And as I grew in size I would catch someone’s eyes; the fame, oh what could go wrong?
So morning till night I’d work out with my right and then night till the dawn on my left;
Slowly, and with vigor I’d lift with such rigor, ev’ry weight I could find would I heft.
But time it fled by and I tried not to cry as I came to accept my fool gaffe;
Despite the great bout I had started to doubt, for my size it had dwindled by half;
Now there’s those as who say that a boy with no brain, he is easily gay never glum;
But alas as for me, at the age of sixteen twas the saddest of those who are dumb.
Yet I never surrendered, my will I then rendered to liberate me from my plight;
What to do on this earth for a boy of dim birth who was also in many ways slight;
To answer this query, so challenging very I settled myself on a quest;
At the end of long journey, a task or a tourney I would finally have found my rest.
The army I joined a new soldier was coined and my government sent me to war;
To slog through deep trenches and fight for the Frenches as millions had done so before;
I was quite ecstatic, the work here was matic and simple for those wit deprived;
So to make a good private, and war to survive it was everything for which I strived.
My instructors did witness, first order of business was readying me for the fight;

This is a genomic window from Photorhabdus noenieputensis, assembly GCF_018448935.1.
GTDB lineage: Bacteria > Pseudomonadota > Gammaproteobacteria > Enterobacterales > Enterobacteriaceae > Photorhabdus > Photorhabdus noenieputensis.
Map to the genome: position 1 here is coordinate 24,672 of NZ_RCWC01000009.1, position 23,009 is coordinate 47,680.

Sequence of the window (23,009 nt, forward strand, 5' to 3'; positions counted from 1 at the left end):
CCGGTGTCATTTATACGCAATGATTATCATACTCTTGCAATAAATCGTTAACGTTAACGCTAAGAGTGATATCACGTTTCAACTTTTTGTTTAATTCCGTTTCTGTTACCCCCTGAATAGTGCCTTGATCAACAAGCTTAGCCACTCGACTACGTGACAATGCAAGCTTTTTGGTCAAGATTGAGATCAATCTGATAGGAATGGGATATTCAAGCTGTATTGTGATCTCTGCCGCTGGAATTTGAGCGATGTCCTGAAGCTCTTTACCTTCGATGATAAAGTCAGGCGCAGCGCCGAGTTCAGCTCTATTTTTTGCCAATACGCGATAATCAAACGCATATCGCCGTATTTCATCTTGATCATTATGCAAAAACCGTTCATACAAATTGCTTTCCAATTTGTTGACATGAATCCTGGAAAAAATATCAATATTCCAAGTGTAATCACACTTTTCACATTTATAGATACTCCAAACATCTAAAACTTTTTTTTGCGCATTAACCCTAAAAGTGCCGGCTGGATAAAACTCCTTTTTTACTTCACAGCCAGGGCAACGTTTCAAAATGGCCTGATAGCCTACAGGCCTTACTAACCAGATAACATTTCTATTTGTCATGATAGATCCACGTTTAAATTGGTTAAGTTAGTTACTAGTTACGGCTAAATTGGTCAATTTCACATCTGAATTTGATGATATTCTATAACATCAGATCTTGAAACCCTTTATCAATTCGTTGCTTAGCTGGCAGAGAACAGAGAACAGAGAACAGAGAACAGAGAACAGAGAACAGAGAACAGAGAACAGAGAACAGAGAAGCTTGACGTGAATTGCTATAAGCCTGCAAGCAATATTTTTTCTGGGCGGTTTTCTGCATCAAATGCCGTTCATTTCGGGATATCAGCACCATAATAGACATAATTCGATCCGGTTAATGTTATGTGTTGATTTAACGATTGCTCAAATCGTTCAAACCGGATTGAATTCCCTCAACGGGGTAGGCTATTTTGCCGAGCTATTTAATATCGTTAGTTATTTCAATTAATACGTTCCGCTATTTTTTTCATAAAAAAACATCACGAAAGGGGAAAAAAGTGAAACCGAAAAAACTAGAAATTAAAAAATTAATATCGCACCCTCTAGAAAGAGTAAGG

But picking potatoes, and peeling tomatoes—no something quite didn’t feel right;
After weeks of preparing and to the men bearing the meals for to keep up the clash;
I began to say, to myself anyway, that my choice of crusade had been brash.
Now such as it was, I continued my cause for a paper of law I had signed;
But at every shot, whether questioned or not, to the generals I freely whined;
Until at long last my commander, harassed, demanded the problem with me;
“Stop your complaining, your wailing is draining! JUST GO!” and at last I was free.
Now you who are reading might think it exceeding’ly lucky that I was set loose;
But between you and me, I had nowhere to be so instead I just caught a caboose;
There are those who, eavesdropping, say life of train-hopping is glamorous and quite a treat;
To you man and maiden I dare you to trade-in, for the life of a vagrant’s not neat.
But nevertheless I did do my darn best to endure till the end of the road;
Down the great plains and wide to the town of Van Eyes I was riding as part of the load;
Arriving on train to Van Eyes in the rain I had nothing but my little dog;